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Two-pronged cancer vaccine shows promise

By Amos Esty

Humans have two immune systems, explains Randolph Noelle, Ph.D. So it makes sense to take advantage of both when developing vaccines. In a recent article in the journal Blood, Noelle described an experimental cancer vaccine that triggers the innate and acquired immune responses, resulting in a vast improvement over treatments that activate only one or the other.

Innate immunity provides the first defense against pathogens, responding almost immediately when a viral or bacterial invader enters the body. This response is prompted by toll-like receptors (TLRs), which are present in several types of cells involved in immunity. When they recognize a pathogen, they bind to bits of it, leading to swelling at the site of the infection and a low fever—signs the body is trying to fight off a threat.

Critical: This initial response is a critical part of fighting disease. "You've got to be able to initiate the immune response within minutes to hours," says Noelle. "You'd be dead without your innate immune system."

Acquired immunity, the next layer of protection, is activated in large part by the receptor CD40.Once stimulated, thismolecule fires up an all-out defense against a pathogen. Noelle calls it "the on-off switch for acquired immunity. Without CD40, you don't make antibodies, you don't make cytotoxic T cells, you don't make inflammatory T cells."

Cells: Together, innate and acquired immunity shield humans froma world full of potentially harmful viruses and bacteria. But they often have trouble reacting to tumor cells, because those cells can appear similar to normal human cells, so the immune system doesn't mount a response. Cancer vaccines succeed by mimicking a natural pathogen, causing the immune systemto respond to tumor cells that it might otherwise leave alone.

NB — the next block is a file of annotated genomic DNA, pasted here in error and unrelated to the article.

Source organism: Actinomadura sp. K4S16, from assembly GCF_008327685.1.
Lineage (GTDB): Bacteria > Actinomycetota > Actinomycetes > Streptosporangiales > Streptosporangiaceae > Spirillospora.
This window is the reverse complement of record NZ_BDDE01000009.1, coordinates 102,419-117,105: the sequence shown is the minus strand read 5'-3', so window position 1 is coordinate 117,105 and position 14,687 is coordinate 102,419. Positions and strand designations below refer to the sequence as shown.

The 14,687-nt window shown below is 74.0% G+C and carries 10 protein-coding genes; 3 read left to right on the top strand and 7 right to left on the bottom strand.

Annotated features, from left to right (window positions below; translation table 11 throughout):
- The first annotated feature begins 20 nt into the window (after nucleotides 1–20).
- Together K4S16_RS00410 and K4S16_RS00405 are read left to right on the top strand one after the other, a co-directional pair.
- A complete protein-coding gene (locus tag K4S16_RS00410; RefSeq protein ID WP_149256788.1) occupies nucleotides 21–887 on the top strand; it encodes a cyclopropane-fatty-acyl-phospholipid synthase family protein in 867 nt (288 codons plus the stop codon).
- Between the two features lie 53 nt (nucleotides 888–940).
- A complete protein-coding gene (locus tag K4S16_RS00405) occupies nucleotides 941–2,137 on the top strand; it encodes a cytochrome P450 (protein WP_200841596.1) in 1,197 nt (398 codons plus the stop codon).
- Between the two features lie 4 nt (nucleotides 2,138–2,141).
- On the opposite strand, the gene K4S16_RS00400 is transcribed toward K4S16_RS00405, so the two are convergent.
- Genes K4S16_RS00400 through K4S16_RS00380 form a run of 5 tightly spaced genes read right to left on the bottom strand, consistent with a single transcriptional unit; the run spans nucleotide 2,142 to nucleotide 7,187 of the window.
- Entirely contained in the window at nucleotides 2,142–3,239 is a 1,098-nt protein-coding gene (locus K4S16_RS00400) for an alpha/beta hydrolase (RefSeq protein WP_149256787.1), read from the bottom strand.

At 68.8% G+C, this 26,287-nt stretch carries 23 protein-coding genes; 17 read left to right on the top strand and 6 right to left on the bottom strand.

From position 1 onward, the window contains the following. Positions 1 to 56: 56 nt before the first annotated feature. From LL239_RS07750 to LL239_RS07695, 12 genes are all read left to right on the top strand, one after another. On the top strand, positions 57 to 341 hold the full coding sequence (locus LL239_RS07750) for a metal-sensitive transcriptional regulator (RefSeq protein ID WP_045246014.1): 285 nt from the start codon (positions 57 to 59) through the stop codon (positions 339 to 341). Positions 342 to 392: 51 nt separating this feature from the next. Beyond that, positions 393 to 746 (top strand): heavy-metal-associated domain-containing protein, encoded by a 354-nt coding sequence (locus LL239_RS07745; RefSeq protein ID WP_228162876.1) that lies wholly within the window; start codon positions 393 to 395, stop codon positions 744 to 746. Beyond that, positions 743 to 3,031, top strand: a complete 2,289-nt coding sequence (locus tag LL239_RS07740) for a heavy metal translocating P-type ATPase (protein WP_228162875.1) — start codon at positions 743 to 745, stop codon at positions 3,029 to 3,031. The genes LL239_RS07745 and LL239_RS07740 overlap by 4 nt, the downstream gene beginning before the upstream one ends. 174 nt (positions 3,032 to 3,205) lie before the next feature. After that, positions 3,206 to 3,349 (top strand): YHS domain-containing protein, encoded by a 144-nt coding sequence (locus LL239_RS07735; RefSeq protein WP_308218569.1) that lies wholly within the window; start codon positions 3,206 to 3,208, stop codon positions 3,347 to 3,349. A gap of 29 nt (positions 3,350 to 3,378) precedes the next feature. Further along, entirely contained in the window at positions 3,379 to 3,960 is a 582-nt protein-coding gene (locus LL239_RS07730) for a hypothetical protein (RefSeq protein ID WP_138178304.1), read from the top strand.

Noelle's lab has developed a way to stimulate both TLRs and CD40 with a single treatment—with impressive results. "The magnitude of the immune response that you get is spectacular," he says. In experiments with mice, he found that this approach is far more effective than activating either TLRs or CD40 alone.

To conduct the experiment, mice were injected with tumor cells. Then some of the mice were administered a vaccine that triggered only TLRs or CD40, while others were given a vaccine that stimulated both. Noelle found that the average survival time was 30 days for mice given the vaccine that activated TLRs alone, 35 days for those given the vaccine that activated CD40 alone, and 47 days for those given the combination therapy. Just as impressive was the fact that 20% of the mice in the third group survived 90 or more days, compared to only 3% in the CD40-only group and none in the TLR-only group. When Noelle took a closer look at the mice, he found that the combination therapy had induced the production of many more CD8+ T cells, the most effective soldiers in the battle against tumor growth.

The combination therapy also resulted in the creation of more cells involved in the immune system's long-term memory. So if the tumor reappeared after being defeated initially, there was a better chance the mice would be able to fight it off again.

A final benefit of the two-pronged approach is that it mitigated a harmful side effect associated with treatments that trigger CD40 alone. Previous studies in both animal and humanmodels have shown that vaccines that stimulate CD40 can result in liver damage. The fear was that adding another activator would make things worse. "But as it turns out," says Noelle, "it completely ameliorates toxicity." The reasons are not entirely clear, but he thinks the finding shows that "you shouldn't be activating one immune system without the other."

Track: These results have convinced Noelle, who is currently the acting chair of microbiology and immunology, that he's on the right track. "The question," he says, "is whether we can move this into humans."

Drug companies have tested therapies using either CD40 or TLRs, without much success. Noelle hopes to translate his results into a vaccine that can go to clinical trials. He thinks the outcome could be quite an improvement. "Retrospectively," he says, "it's obvious . . . that you've got to activate both of your immune systems."

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